Burnout at work is a stress-related condition that can strike no matter your organization's size or function. It could be causing reduced productivity and employee turnover leading to client dissatisfaction.
Train yourself to spot the signs of burnout early — and apply a few simple remedies — and you could avoid much of the downside of this pervasive workplace issue. You might also, in the process, create a workplace that fosters growth, balance, and wellbeing.
What is work-related burnout?
Merriam-Webster dictionary will tell you that burnout is "exhaustion of physical or emotional strength or motivation usually as a result of prolonged stress or frustration." The Mayo Clinic adds that job burnout involves a "sense of reduced accomplishment and loss of personal identity."
Though not a medical diagnosis, according to Mayo, burnout can affect your associate's and employees' physical and mental health. If unaddressed job burnout can have significant consequences on sufferers, including:
● Fatigue and insomnia
● Increased blood pressure
● Heightened vulnerability to illnesses
It can also lead to sadness, anger, and irritability. Fortunately, there are simple ways to spot this dangerous condition and minimize it, perhaps helping you to avoid its adverse effects on your organization altogether.
What are some job burnout symptoms?
"Physician, heal thyself"; goes the ancient proverb. If you are going to try to diagnose and treat job burnout in your organization, you might want to check the state of your own work-related health first.
Try asking yourself a few questions, such as:
● Have your sleep habits changed?
● Do you feel like you drag yourself to work and have trouble getting started once you get there?
● Do you lack the energy to be consistently and genuinely productive?
● Are you finding it hard to concentrate?
● Are you making more errors?
● Do you lack satisfaction from your achievements?
● Do you feel disillusioned about your job?
● Have you become cynical or overly critical at work?
● Have you become irritable or impatient with co-workers or clients?
If you answered "yes" to one or more of these questions, you could be suffering from symptoms associated with job burnout. You can't make a proper self-diagnosis, of course, without eliminating other possible causes. A doctor or mental health provider might be able to tell you if these symptoms can be traced to underlying health conditions such as depression or anxiety.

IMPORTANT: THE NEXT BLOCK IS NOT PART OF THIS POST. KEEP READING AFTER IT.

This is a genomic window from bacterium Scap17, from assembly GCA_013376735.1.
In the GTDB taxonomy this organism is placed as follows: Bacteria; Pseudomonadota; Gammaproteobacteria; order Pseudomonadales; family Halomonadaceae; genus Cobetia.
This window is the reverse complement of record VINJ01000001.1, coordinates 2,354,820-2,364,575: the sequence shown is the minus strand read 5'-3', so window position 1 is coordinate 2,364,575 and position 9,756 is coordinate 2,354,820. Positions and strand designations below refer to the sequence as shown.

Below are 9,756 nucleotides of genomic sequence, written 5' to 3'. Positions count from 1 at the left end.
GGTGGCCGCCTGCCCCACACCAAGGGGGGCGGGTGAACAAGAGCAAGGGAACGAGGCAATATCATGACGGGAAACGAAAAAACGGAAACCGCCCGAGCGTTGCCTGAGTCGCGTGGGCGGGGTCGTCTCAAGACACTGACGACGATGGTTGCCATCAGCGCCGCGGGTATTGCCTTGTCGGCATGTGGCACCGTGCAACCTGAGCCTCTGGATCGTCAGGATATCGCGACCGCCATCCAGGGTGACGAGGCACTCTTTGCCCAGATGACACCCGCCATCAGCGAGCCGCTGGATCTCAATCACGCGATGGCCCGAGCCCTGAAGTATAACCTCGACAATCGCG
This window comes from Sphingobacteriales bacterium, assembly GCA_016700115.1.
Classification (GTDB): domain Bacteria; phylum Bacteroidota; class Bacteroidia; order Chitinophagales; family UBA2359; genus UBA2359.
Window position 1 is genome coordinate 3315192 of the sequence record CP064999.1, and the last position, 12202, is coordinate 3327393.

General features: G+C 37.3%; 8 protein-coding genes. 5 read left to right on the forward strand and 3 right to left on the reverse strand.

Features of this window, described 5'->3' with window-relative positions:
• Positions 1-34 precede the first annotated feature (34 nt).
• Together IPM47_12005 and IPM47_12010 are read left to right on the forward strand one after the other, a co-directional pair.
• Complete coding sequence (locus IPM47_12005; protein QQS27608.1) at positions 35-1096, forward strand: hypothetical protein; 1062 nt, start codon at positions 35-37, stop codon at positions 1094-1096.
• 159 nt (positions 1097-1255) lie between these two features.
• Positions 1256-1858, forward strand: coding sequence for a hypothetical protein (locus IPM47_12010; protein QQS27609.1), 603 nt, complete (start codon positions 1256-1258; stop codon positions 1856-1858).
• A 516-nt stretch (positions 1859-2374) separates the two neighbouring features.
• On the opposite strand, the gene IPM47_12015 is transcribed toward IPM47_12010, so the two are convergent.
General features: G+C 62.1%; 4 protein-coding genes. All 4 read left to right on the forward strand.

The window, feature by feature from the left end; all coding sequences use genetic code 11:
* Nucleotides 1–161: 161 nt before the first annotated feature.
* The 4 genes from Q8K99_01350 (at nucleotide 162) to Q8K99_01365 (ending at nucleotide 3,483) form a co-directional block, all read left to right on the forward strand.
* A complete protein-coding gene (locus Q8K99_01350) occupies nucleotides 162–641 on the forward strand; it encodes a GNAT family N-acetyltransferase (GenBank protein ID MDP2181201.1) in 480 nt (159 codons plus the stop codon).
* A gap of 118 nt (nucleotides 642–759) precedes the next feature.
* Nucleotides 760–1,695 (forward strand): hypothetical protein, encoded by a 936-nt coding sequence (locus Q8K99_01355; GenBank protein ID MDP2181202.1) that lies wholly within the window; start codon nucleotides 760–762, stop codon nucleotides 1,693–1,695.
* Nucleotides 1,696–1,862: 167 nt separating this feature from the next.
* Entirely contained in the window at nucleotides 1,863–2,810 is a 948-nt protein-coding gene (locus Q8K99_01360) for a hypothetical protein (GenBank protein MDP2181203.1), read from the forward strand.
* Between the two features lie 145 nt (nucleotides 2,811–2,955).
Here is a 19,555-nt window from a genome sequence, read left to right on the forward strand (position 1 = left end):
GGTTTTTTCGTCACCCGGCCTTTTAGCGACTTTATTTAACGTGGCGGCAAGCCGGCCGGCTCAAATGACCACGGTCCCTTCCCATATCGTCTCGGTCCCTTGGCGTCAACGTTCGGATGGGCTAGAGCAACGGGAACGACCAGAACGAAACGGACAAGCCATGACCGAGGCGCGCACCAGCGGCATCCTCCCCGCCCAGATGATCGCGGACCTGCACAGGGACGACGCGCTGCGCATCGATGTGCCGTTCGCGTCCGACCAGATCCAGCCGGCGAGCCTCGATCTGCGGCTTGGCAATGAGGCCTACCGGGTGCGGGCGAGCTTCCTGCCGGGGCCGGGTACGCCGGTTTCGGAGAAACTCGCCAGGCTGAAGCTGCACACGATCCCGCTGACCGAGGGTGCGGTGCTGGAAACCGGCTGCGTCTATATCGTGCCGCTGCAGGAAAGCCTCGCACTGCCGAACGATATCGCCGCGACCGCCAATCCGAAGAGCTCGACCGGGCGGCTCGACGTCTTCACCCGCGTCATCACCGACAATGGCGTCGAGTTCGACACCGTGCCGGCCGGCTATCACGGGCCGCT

Once you've done an evaluation on yourself for job burnout, you can now more comfortably go about applying this set of questions to others in your organization.
What are some causes of job burnout?
Factors and underlying causes that can lead to burnout at work are extensive and can vary based on the nature of both your business, and your people. Some of the more common causes include:
● Lack of control — the inability to influence decisions that affect one's job or position, e.g., work schedule, nature of assignments, workload size.
● Unclear job expectations — the lack of clarity about expectations, degree of authority on decision making, and misaligned goals.
● Dysfunctional workplace dynamics — working with an office bully, feeling undermined by colleagues, a supervisor micromanaging one's work, etc.
● Work-life imbalance — work so overwhelming one's life he doesn't have sufficient time or energy to spend time with friends or family.
Having spotted job burnout symptoms at your organization and evaluating some of the most frequent underlying causes, you should now consider treating responsible factors.
What can be done to avoid job burnout?
Many practical approaches you can take to minimizing or eliminating job burnout address its underlying causes directly. Some of the more obvious of these include:
● Providing clear job expectations and descriptions.
● Ensuring staff has resources and skills necessary to meet expectations.
● We are setting reasonable workloads and enforcing reasonable work hours.
● We are encouraging breaks, physical activity, and social support throughout the workday.
Your overall aim should be to help employees understand their value to your organization, making them see how their contributions advance its goals. Your responsibility is then to see they have what they need to bring the most value possible — which may include safeguarding their mental health.